Latest Research on Health Information Technology's Unintended Consequences

October 31, 2016
Free for AMIA members; $50 for non-members
Kai Zheng, PhD; Yunan Chen, MBBS, PhD; Ross Koppel, PhD, FACMI

The AMIA CIS and Implementation Working Groups present the following webinar:

It has been extensively documented that health information technology (IT) is often associated with effects that are not intended by software designers, implementers, healthcare administrators, or clinicians.  These are usually called “unintended consequences.” While such effects can be beneficial, a majority of the health IT-related unintended consequences reported in the literature have been found to cause adverse outcomes, such as new types of patient safety risks, lost or delays of time or data, and increased workload for clinicians. We recently conducted a survey of the literature to identify original empirical investigations published in English between 2014 and 2015 that reported unintended effects introduced by health IT adoption. In this webinar, we will present the findings of that review, and of this research area’s trends. To make this webinar most engaging, we present examples of unintended consequences and open the discussion to the audience for contributions of examples and of the best methods to discover, understand and rectify undesired consequences. 

Learning Objectives

After attending this webinar, the participant should be better able to:

  • Describe the research conducted in the past decade that led to the wide recognition of unintended adverse consequences associated with health IT implementation and use;
  • Understand the common causes for health IT-related unintended consequences and their detrimental effects on efficiency, quality of care, and patient safety;
  • Describe ways of discovering unintended consequences;
  • Seek ways of increasing users and administrators sensitivity to unintended consequences

Speaker Information

Kai Zheng, PhD
Yunan Chen, MBBS, PhD
Ross Koppel, PhD, FACMI (moderator)

Kai Zheng, PhD, recently joined the Donald Bren School of Information and Computer Sciences at the University of California, Irvine (UCI) as Associate Professor of Informatics in the Department of Informatics. He is also Co-Director of the Center for Biomedical Informatics at the UCI Institute for Clinical and Translational Science. Prior to joining UCI, he was Associate Professor of Health Management and Policy in the School of Public Health and Associate Professor of Information in the School of Information at the University of Michigan. He was Director of University of Michigan’s Health Informatics Program preparing students for careers that will harness the power of information to enhance health and transform individual health and healthcare. Zheng’s research draws upon techniques from the fields of information systems research and human–computer interaction to study the use of information, communication, and decision technologies in patient care delivery and management. His recent work has focused on topics related to interaction design, workflow and sociotechnical integration, and diffusion and evaluation of health information technologies. Zheng received his PhD degree in Information Systems from Carnegie Mellon University. He is the recipient of the 2011 American Medical Informatics Association New Investigator Award that recognizes early informatics contributions and significant scholarly achievements on the basis of scientific merit and research excellence.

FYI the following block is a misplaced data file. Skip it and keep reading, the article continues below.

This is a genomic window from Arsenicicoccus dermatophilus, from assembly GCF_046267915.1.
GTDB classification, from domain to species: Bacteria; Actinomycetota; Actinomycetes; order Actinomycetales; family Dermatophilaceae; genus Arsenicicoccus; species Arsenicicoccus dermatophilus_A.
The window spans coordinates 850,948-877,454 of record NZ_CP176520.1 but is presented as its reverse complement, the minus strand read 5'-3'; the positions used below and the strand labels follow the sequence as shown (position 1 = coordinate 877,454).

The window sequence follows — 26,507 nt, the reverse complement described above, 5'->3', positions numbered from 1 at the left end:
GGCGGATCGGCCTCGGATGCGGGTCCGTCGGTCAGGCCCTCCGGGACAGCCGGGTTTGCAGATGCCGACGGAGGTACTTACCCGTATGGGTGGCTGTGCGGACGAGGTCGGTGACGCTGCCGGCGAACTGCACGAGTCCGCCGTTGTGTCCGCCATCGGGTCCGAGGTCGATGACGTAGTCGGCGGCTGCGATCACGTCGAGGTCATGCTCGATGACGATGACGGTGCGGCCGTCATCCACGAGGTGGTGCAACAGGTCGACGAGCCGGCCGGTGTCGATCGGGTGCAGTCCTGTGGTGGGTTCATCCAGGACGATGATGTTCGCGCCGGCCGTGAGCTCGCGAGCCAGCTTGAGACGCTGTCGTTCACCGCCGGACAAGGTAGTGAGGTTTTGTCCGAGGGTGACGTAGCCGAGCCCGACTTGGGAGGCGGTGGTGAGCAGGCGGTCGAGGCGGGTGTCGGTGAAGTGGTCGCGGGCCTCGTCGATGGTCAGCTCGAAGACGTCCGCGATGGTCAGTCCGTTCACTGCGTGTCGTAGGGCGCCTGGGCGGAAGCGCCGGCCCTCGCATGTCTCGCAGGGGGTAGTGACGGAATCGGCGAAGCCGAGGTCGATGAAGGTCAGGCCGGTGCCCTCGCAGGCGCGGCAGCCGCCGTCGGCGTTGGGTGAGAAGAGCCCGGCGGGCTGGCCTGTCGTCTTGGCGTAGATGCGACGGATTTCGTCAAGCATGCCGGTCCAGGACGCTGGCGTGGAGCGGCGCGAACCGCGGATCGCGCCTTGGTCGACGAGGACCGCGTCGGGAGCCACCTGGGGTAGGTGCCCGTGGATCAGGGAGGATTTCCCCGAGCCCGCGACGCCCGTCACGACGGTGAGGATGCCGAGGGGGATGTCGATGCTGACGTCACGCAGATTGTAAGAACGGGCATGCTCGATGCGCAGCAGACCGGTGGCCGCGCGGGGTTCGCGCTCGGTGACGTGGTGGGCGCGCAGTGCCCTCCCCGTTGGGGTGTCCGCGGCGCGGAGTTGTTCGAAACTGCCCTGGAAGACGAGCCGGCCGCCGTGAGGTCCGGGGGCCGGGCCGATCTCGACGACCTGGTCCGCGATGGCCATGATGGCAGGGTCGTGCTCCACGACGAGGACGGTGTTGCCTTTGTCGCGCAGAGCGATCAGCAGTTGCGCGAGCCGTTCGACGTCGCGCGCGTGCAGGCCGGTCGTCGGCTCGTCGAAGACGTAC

Yunan Chen, MBBS, PhD, is an associate professor in Informatics in the Donald Bren School of Information and Computer Sciences at the University of California, Irvine (UCI). She is the Director of the Undergraduate Minor Program in Health Informatics, and Vice Chair for Undergraduate Studies in the Department of Informatics. She works in the areas of health informatics, human–computer interaction (HCI), and computer supported cooperative work (CSCW). More specifically, she studies the design, implementation, and evaluation of interactive systems in healthcare. Her recent projects have explored the individual, group, and organizational impacts of health IT in a wide variety of clinical settings, with special focuses on workarounds, team collaboration, and patient–provider interactions. She has also studied the organization, use, and sense making of health information for chronic disease management among consumers of healthcare. Yunan holds a Ph.D. degree in Information Science from the iSchool at Drexel University, and a Bachelor of Medicine degree from the China Medical University.

Ross Koppel, PhD, FACMI, is a leading scholar of health IT and of the interactions of people, computers and workplaces. His articles in journals such as JAMA, JAMIA, Annals, NEJM, Health Affairs are considered seminal works in the field. Professor Koppel is on the faculty of the Sociology Department at the University of Pennsylvania and also of Penn’s Medical School. At the Med School he is the Principal Investigator of the Study of Hospital Workplace Culture and Medication Error. Professor Koppel was the Internal Evaluator of Harvard Medical School’s project to create a new health IT architecture. In addition, Ross Koppel is co-PI on the NSA study of workarounds to cyber security and is also the co-investigator of the National Science Foundation Project on Safe Cyber Communication and Smart Alerts in Hospitals. His work combines ethnographic research, extensive statistical analysis, surveys, and usability studies. He coauthored the AHRQ Guide to reducing unintended consequences of health IT.